In one of my Vegan MoFo posts way back in October, I introduced you to the wonder that is Mahshi Kousa . I initially had every intention of following up that recipe with a healthy take on vine leaves, but October came and went and the package of vine leaves remained neglected in my cupboard for weeks on end. Until this week, that is. When I caught sight of it underneath a half-full bag of millet, inspiration struck.
Stuffed vine leaves or wara’ enab, as they’re called in Arabic, is pretty much a trademark Mediterranean dish. You’re bound to find them on the menu if you visit any Turkish, Greek or Lebanese restaurant – but as with all regional dishes, each culture makes it a little differently. In the Levant, vine leaves are usually (but not always) stuffed with a rice and meat mixture, and served as a cold appetiser.
In Egypt however, mahshi wara’ enab (that’s stuffed vine leaves to you), is served hot as part of a main meal. The individual rolls are also much smaller in comparison to the Lebanese and Turkish varieties which are hardly bite-sized. It’s also traditionally vegan, made without the addition of meat.
It’s also, delicious.
Millet Stuffed Egyptian Vine Leaves
Makes 30 or so individual rolls
- 1/2 a cup of dry millet*
- 1/3 cup of fresh parsley, finely chopped
- 1/3 cup of fresh dill finely chopped
- 1 medium tomato, finely diced or around 1/2 cup
- 1 medium red onion, finely diced
- 1 1/2 tbsp tomato paste
- 1 tbsp olive or sunflower oil
- 1/2 a tsp of sea salt and black pepper (or more/less to taste)
- 1 package of vine leaves*
- 1 1/2 cups of vegetable stock + more as needed
*See recipe notes below
- Combine the millet, fresh herbs, onion, tomato, tomato paste, oil and seasonings in a mixing bowl and incorporate well.
- Roll vine leaves using about a tsp of stuffing per leaf or a little more/less depending on size.
- Line the bottom of a pan with excess vine leaves and arrange so that they all sit tightly together.
- Add vegetable stock until leaves are only just covered, cover and cook on a low heat for 25-30 mins, or until millet is nicely fluffed when you break open the vine leaves. It’s important to make sure the water doesn’t boil so as not to disturb the delicately rolled leaves.
- Serve warm as a main dish with a side of hummus and some peppery rocket, bell pepper and cucumber salad. Alternatively, allow to cool then refrigerate for a couple of hours and serve as cold mezze, drizzled with lemon juice and olive oil Lebanese style.
Now, it’s taken me years of training (I kid you not), but I have finally mastered the art of rolling stuffed vine leaves. I may not be able to roll 10 a minute from the palm of my hand like a certain mother I know, but I’m not too shabby. I realise it may not be as difficult as I’m making it out to be – it’s pretty much like rolling a wrap just a lot smaller.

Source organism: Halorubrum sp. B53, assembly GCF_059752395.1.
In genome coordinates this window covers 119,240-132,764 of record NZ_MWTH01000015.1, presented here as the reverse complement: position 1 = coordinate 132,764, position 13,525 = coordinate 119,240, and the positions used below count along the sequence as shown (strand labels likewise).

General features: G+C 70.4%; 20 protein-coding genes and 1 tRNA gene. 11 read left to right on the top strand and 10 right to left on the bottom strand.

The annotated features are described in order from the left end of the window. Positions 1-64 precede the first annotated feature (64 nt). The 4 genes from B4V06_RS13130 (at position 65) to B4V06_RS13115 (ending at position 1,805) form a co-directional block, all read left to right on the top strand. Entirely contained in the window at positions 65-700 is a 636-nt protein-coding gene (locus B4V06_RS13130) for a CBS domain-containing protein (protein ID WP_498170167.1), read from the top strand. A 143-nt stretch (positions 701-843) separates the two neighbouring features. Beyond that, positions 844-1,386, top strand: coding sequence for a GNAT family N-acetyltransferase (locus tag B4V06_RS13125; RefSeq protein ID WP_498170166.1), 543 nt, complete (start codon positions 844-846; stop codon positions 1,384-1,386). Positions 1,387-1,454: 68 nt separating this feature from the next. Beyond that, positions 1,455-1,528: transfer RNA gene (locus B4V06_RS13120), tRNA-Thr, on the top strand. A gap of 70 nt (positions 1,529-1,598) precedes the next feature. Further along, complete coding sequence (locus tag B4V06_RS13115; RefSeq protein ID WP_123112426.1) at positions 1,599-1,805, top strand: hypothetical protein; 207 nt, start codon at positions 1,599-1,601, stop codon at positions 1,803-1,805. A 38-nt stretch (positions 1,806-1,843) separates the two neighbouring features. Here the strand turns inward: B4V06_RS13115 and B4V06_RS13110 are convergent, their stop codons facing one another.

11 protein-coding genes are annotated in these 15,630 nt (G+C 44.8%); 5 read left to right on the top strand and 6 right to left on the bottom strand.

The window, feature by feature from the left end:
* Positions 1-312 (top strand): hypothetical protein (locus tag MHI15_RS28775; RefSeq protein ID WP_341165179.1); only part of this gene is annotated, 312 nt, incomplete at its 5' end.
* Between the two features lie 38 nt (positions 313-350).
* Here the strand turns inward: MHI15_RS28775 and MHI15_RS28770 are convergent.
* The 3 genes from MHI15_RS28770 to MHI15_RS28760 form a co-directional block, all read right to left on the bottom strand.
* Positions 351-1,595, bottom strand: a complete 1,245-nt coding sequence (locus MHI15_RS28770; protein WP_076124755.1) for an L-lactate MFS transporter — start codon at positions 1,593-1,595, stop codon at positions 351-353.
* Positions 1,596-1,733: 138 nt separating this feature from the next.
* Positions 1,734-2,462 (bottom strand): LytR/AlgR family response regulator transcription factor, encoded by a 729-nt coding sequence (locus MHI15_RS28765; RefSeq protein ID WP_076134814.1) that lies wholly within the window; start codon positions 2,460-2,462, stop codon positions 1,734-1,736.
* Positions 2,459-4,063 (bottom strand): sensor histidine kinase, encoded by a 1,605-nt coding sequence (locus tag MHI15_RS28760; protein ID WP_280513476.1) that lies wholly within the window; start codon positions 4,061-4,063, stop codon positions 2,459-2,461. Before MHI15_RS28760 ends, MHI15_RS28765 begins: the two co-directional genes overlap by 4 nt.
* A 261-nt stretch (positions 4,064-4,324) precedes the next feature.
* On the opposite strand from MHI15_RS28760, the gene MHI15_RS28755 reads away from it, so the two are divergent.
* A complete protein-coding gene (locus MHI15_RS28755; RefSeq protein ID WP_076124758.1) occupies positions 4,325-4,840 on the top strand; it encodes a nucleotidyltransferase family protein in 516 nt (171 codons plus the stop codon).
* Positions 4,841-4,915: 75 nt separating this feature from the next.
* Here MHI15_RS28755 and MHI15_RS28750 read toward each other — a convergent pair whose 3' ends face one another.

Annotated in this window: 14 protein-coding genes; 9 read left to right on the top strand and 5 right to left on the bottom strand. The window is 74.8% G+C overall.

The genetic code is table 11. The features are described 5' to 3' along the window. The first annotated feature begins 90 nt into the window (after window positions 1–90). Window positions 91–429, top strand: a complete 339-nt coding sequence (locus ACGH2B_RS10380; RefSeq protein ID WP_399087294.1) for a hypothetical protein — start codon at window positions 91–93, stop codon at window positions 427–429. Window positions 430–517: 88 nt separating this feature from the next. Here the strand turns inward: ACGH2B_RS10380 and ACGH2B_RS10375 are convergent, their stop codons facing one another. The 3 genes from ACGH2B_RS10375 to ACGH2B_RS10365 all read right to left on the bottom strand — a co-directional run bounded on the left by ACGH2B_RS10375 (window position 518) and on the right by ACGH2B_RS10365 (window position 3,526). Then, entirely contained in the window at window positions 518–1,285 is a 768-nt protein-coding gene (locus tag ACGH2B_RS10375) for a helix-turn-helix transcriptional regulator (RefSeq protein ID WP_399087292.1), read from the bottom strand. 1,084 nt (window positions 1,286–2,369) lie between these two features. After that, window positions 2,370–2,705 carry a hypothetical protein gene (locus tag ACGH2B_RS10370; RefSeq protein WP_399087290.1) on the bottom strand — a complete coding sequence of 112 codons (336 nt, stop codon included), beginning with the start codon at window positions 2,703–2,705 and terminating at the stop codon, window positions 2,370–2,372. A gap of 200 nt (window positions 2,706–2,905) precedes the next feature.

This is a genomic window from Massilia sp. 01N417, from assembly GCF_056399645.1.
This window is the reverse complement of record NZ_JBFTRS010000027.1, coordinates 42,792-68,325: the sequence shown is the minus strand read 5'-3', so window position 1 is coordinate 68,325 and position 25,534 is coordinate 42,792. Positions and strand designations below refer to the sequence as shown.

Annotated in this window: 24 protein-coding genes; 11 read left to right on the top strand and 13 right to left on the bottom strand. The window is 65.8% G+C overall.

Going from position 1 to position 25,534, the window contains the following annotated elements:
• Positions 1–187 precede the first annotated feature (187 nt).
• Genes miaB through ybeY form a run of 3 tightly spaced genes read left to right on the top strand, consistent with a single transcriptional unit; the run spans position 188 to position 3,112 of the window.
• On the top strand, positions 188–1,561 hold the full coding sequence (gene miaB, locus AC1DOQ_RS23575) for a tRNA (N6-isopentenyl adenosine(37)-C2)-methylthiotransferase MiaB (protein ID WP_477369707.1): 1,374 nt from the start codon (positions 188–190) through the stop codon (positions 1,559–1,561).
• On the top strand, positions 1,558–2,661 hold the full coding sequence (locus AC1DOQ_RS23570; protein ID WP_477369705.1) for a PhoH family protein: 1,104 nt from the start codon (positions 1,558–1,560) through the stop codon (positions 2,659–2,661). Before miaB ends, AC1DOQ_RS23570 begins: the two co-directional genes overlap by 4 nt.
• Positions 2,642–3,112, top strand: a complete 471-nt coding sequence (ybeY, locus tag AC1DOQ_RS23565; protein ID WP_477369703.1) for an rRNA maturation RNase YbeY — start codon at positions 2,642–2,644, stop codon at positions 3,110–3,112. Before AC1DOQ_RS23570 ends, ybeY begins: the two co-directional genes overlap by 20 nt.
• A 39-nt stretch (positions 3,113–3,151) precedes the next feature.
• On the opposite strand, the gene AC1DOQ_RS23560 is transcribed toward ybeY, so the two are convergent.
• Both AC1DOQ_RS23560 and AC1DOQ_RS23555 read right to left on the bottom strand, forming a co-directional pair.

In any case, here’s a step-by-step to rolling the perfect vine leaves.
How-to: Roll Vine Leaves
1. Lay out the vine leaf so that it’s rough side up, ie. the “veiny” side up. De-stem.
2. Place about a teaspoon of filling in the center. (I didn’t have any left over so I’m just using plain brown rice for the purposes of this tutorial.)
3. Fold both bottom edges inwards to create a point.
4. Tightly fold over the bottom of the point and press down firmly.
5. Roll till you get a uniform cylindrical shape and are about halfway through the leaf.
6. Fold in the edges on both sides.
7. Tuck in edges and roll, continuing to do so as you go along. Fold in remainder of the leaf if needed, as shown above.
Now, a few recipe notes:
- If millet isn’t your thing you could make this using quinoa or short-grain brown rice. The latter will probably be more authentic tasting and just as nutritious.
- If you do decide to use brown rice, soak it in warm water for a couple of hours beforehand – this will help it cook a little quicker.
- If your vine leaves come in a package or jar in brine, they will probably be super salty, soak in hot water for 10 minutes prior to rolling to avoid the entire dish being a salty mess.
- Don’t worry if you have vine leaves or stuffing left over, both will freeze well. If you only have stuffing left over, use it to fill a small red or green bell pepper and cook with the vine leaves like I did here.
Initially I wasn’t sure about using millet, but it fluffs up perfectly and works surprisingly well in place of the traditional white rice. It’s also high in protein, b-complex vitamins and minerals – all the makings of a top notch whole grain in my book.
(Ps. Sorry for the picture heavy post. Who knew vine leaves would photograph so well? 🙂 )